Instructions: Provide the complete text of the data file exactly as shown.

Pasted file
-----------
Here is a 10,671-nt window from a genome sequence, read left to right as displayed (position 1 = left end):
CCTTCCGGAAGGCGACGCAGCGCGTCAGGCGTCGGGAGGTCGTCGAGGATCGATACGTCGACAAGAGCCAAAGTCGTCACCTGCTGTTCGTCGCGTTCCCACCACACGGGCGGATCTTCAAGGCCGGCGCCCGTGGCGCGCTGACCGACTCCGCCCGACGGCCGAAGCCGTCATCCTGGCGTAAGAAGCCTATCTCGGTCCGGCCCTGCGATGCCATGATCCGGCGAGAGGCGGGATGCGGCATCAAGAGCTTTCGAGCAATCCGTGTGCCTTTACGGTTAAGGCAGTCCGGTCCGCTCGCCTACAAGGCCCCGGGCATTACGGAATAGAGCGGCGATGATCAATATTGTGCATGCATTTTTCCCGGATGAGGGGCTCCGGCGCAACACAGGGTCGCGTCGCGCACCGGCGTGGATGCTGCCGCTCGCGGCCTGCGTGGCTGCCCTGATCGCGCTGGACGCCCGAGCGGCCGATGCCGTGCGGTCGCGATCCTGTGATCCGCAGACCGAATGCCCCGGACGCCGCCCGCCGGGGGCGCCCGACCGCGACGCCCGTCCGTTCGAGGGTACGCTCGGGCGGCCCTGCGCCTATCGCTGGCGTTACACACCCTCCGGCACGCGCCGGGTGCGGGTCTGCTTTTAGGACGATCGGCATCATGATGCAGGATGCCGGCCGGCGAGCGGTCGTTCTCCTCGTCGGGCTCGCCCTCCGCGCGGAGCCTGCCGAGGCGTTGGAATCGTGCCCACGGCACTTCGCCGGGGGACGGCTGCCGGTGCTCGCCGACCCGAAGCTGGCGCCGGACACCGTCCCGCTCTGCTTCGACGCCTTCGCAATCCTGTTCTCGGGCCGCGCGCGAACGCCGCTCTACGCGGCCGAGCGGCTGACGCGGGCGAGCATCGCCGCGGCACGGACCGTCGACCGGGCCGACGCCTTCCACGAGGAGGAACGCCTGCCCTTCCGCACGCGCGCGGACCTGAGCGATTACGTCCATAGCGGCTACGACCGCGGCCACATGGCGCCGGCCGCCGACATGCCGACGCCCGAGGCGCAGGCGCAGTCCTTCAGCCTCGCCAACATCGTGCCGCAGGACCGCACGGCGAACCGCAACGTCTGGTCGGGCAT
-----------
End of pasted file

Here is a 10,671-nt window from a genome sequence, read left to right as displayed (position 1 = left end):
CCTTCCGGAAGGCGACGCAGCGCGTCAGGCGTCGGGAGGTCGTCGAGGATCGATACGTCGACAAGAGCCAAAGTCGTCACCTGCTGTTCGTCGCGTTCCCACCACACGGGCGGATCTTCAAGGCCGGCGCCCGTGGCGCGCTGACCGACTCCGCCCGACGGCCGAAGCCGTCATCCTGGCGTAAGAAGCCTATCTCGGTCCGGCCCTGCGATGCCATGATCCGGCGAGAGGCGGGATGCGGCATCAAGAGCTTTCGAGCAATCCGTGTGCCTTTACGGTTAAGGCAGTCCGGTCCGCTCGCCTACAAGGCCCCGGGCATTACGGAATAGAGCGGCGATGATCAATATTGTGCATGCATTTTTCCCGGATGAGGGGCTCCGGCGCAACACAGGGTCGCGTCGCGCACCGGCGTGGATGCTGCCGCTCGCGGCCTGCGTGGCTGCCCTGATCGCGCTGGACGCCCGAGCGGCCGATGCCGTGCGGTCGCGATCCTGTGATCCGCAGACCGAATGCCCCGGACGCCGCCCGCCGGGGGCGCCCGACCGCGACGCCCGTCCGTTCGAGGGTACGCTCGGGCGGCCCTGCGCCTATCGCTGGCGTTACACACCCTCCGGCACGCGCCGGGTGCGGGTCTGCTTTTAGGACGATCGGCATCATGATGCAGGATGCCGGCCGGCGAGCGGTCGTTCTCCTCGTCGGGCTCGCCCTCCGCGCGGAGCCTGCCGAGGCGTTGGAATCGTGCCCACGGCACTTCGCCGGGGGACGGCTGCCGGTGCTCGCCGACCCGAAGCTGGCGCCGGACACCGTCCCGCTCTGCTTCGACGCCTTCGCAATCCTGTTCTCGGGCCGCGCGCGAACGCCGCTCTACGCGGCCGAGCGGCTGACGCGGGCGAGCATCGCCGCGGCACGGACCGTCGACCGGGCCGACGCCTTCCACGAGGAGGAACGCCTGCCCTTCCGCACGCGCGCGGACCTGAGCGATTACGTCCATAGCGGCTACGACCGCGGCCACATGGCGCCGGCCGCCGACATGCCGACGCCCGAGGCGCAGGCGCAGTCCTTCAGCCTCGCCAACATCGTGCCGCAGGACCGCACGGCGAACCGCAACGTCTGGTCGGGCAT